Brooklyn Schoolkids Do the Robot

What happens when you mix young engineers, teachers, students and robots in a Brooklyn classroom?

"A whole bunch of magic," says Marilyn Gelber, president of the Brooklyn Community Foundation. The foundation is giving a $500,000 grant to expand a program that invites engineering students into serve as mentors in Brooklyn schools. The program, Central Brooklyn Science Technology Engineering and Mathematics (STEM) initiative, is operated by the Polytechnic Institute of New York University.
[DONOR_ Gelber]

Marilyn Gelber

The after-school initiative, launched in 2007, now operates in 18 schools, grades five to nine. With the foundation's grant and with additional funding from outside donors, the program hopes to be in 36 schools in three years. To date, the Brooklyn Community Foundation has given $800,000 to the STEM initiative.

"We see it growing beyond robots into more intensive science and math instruction," says Ms. Gelber.

Graduate engineering students from NYU-Poly serve as fellows in the classroom, working with teachers to develop projects that build off of classroom education. Robots are a key tool in teaching children fundamental math and science concepts. In short, they are a "cool factor" that gets students engaged, says NYU-Poly professor Vikram Kapila, the program's principal investigator.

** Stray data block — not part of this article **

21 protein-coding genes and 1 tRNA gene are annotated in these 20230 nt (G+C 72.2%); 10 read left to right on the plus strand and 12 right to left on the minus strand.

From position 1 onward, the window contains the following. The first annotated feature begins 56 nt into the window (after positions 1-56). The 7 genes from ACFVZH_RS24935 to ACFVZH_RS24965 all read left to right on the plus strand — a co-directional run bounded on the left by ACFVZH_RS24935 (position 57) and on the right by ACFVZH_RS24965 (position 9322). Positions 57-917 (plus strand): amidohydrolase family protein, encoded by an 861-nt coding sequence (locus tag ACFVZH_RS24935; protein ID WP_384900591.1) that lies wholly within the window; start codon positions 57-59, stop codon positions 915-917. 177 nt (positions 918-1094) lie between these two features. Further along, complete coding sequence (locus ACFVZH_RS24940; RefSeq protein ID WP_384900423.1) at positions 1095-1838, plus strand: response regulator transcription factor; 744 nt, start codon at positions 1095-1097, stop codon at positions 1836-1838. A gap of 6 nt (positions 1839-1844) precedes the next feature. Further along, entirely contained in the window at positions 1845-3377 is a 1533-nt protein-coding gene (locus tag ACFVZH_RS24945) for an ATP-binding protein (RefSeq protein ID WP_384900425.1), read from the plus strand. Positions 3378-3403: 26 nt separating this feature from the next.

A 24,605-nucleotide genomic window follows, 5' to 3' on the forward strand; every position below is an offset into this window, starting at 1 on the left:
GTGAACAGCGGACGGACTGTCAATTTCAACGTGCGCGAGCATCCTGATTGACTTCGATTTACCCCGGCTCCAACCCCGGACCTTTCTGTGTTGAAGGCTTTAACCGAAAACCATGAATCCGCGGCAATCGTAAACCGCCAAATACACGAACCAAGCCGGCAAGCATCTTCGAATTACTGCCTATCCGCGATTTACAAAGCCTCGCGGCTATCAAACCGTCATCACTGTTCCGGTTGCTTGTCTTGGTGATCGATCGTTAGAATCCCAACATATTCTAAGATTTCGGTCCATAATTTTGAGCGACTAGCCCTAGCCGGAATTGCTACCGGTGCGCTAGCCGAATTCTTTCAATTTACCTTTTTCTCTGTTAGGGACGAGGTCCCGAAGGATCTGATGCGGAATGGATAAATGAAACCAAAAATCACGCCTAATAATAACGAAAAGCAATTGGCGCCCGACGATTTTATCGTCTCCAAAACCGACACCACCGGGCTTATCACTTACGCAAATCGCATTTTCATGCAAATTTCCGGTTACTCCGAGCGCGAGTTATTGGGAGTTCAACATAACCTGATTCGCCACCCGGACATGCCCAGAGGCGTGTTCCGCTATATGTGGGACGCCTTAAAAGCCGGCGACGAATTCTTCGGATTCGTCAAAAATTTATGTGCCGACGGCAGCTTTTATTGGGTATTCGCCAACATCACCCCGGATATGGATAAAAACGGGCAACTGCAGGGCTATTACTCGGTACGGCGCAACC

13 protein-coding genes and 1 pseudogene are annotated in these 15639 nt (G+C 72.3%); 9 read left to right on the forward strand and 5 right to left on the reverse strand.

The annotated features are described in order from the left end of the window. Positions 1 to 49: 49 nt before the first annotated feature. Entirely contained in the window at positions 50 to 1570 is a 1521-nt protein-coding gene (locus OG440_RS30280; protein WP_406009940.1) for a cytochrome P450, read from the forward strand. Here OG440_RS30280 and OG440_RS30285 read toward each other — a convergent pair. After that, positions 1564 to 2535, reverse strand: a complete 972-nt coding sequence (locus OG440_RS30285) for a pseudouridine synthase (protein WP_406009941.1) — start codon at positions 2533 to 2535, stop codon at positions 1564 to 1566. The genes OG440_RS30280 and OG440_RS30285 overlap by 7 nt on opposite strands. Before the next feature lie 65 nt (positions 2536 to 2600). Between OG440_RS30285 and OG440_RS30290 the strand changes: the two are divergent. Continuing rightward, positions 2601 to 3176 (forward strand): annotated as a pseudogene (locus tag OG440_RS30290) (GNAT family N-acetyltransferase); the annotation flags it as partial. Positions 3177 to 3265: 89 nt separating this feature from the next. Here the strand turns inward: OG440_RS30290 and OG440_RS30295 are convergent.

"The kids are not there simply to operate the robot," says Dr. Kapila. "They have to build it, and program it, and make it do certain tasks. Very quickly they learn that in order to do all these different things, you have to learn the underlying science and math."

Though students might have access to the Internet, cellphones and Xbox, teaching about such technology, and the science and math concepts behind it, doesn't easily translate in the classroom.

"We expect that these kids are going to be so thrilled about science and math and engineering that they are immediately going to jump at the first opportunity to have a science career," says Dr. Kapila. "It ain't going to happen."

For all that the kids get from the program, fellows get something, too. Fellows share their own personal research with students and are forced to distill complicated research into kid-friendly, nontechnical language—something that's not always easy. It's also practice for a pitch that the fellows might later use in a job interview or a meeting with a venture capitalist.

For the participants, the hope is to create a pipeline of talented students who will pursue a profession in engineering. "We are training graduate fellows to be better scientists, better engineers, better communicators of their science and math and we are exciting the younger generation to come and join us in science and engineering careers," says Dr. Kapila.